In keeping with my intention to shed light on some of the trials faced by some of our most beloved authors, this weeks post will focus on two somewhat related, but completely polar opposite works. One started as a dream, the other as a fan fiction. But both are beloved both in the book world and through the film adaptations.
Stephenie Meyer - Twilight
The concept of one of the most infamous young adult series is somewhat well known. In June of 2003, Stephenie Meyer had a dream of a young girl, and a vampire who loved her but thirsted for her blood. The book originally started as a simple draft; a one shot of sorts. At first, the main characters didn’t even have names. Meyer added more and more chapters to the work with little thought to backstory, until the manuscript had formed to a length that Meyer desired to bring out more of the events in the backstory. Over the course of three months, she completed the manuscript in August of 2003.
Meyer never had plans of publication, her writing being merely for her own enjoyment. At her sisters insistence, Meyer finally submitted the work to literary agencies. 15, in fact. Of these, 5 went unanswered, 9 were rejections, with one positive response. Luck would be on her side, as the response came from an inexperienced assistant at the agency, who didn’t even know that the manuscript was more than double that of a usual young adult title. But that error worked in Meyer’s favor, the manuscript being reviewed, and signed.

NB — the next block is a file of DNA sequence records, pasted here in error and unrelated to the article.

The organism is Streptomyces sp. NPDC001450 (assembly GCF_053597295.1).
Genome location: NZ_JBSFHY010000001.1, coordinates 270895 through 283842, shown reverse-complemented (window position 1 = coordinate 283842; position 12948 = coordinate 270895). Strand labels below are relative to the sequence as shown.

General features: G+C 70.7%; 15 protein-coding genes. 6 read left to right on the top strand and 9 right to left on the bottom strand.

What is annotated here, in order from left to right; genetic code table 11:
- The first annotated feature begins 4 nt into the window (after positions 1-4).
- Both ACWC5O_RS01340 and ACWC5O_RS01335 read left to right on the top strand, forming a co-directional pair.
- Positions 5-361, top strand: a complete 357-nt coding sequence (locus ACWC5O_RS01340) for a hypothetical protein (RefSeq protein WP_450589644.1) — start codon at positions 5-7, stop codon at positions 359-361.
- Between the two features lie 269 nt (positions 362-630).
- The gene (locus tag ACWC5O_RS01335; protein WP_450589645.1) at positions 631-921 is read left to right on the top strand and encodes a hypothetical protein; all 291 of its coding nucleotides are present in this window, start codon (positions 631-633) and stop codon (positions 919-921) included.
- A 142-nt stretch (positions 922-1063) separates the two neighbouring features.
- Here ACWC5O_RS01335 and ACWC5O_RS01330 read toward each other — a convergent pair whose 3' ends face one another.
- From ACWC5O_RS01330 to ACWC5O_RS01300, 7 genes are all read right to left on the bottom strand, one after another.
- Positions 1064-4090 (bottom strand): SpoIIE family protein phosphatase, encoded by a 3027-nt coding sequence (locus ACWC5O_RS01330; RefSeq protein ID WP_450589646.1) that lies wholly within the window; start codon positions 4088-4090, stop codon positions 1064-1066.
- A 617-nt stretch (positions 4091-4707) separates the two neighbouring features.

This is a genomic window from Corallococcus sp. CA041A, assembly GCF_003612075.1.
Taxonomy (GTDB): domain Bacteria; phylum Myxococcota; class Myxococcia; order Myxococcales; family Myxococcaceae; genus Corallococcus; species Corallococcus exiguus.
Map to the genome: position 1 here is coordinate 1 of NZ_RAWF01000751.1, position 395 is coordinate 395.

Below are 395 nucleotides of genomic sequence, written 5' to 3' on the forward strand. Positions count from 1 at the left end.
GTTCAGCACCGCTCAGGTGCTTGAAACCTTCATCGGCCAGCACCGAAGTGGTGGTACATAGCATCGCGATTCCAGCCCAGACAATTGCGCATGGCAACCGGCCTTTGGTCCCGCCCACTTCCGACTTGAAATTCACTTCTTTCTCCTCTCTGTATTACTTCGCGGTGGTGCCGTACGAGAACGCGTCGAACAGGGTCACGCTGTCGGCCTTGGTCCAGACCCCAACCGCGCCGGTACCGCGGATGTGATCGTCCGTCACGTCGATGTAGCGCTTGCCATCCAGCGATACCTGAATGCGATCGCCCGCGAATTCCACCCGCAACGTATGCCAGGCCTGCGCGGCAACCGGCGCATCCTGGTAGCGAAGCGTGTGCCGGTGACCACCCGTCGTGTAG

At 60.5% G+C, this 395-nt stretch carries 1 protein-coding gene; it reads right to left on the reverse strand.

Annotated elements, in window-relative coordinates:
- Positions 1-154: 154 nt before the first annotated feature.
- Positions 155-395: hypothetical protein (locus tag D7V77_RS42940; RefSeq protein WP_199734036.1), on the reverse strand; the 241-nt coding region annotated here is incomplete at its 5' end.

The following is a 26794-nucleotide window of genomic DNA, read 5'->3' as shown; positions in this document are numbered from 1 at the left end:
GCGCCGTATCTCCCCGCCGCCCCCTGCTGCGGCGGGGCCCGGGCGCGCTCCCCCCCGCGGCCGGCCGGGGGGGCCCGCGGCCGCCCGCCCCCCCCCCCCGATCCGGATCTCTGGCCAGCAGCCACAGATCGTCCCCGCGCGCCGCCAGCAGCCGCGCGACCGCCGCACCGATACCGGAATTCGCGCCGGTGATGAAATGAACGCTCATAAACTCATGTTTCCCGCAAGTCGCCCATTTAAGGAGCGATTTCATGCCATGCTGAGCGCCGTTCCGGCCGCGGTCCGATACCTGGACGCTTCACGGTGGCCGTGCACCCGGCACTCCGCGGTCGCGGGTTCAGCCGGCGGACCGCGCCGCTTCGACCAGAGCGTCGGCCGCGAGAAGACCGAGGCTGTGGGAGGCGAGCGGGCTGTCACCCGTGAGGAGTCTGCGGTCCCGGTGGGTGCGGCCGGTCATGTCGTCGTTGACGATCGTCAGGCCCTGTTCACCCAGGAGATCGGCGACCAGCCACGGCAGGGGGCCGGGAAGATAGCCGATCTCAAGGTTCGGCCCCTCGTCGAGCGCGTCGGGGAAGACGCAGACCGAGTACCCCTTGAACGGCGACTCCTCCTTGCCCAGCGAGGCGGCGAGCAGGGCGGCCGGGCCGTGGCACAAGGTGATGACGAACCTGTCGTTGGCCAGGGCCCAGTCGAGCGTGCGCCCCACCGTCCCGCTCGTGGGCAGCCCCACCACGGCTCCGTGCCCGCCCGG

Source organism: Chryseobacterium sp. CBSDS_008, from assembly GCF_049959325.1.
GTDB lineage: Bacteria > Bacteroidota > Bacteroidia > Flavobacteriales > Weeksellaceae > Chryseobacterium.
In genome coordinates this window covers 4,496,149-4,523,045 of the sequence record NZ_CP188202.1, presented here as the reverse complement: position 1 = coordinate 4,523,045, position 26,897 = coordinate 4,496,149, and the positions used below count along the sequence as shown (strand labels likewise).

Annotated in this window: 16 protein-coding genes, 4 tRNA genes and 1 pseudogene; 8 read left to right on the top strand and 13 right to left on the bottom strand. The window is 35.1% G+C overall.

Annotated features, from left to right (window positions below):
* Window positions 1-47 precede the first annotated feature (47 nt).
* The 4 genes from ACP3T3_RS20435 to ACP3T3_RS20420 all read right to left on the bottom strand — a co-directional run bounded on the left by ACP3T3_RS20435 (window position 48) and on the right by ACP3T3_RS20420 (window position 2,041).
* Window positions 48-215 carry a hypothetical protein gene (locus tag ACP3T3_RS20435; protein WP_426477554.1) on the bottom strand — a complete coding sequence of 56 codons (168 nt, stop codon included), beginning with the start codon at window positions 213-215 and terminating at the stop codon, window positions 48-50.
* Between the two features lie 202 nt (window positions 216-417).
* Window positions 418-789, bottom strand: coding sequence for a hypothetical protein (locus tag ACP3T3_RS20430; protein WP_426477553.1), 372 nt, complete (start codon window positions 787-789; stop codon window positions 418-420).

Little, Brown and Company initially offered Meyer $300,000 for the series, but with the support of her agent, Meyer requested $1,000,000. Finally, a settlement of $750,000 was made for all three books in the series. Twilight debuted at #5 on the New York Times bestseller list, and the rest is history.
E.L. James – 50 Shades of Grey
Just as with Meyers work in Twilight, fans of the 50 Shades of Grey series are probably already familiar with how the books came to be. After reading and falling in love with the popular young adult series Twilight, James began her ‘sequel’ to the books, with a more adult twist. James had never written before, and started this work as a fan fiction on a popular writing forum merely for her own interest. Publishing the books as Kindle works using the pen name Snowqueens Icedragon with the book entitled Master of the Universe. The books were not exactly as we know the current series, but due to the fanatical popularity of the online versions, in 2009 James set to work on the 50 Shades of Grey works.
James admits that the books are her own expression of mid life crisis, that all her fantasies are featured. Using the characters of Edward and Bella as the soon to be renamed Christian and Anna, the work was meant to be a continuation of sorts. The original Master of the Universe was a single work, later to be divided in to the three books we know now by Writers Coffee Shop of Australia. The effects of virtual marketing and online popularity greatly impacted the shoot to stardom James experienced, as both the original work was a fan fiction online, and the majority of North American awareness came from online fan fare surrounding the work.
It just goes to show that yes, fan fiction ARE real books too. And there is no end to the power of online forums, and support from enthusiastic and dedicated readers.
Random thoughts from me on books, writing, news and more!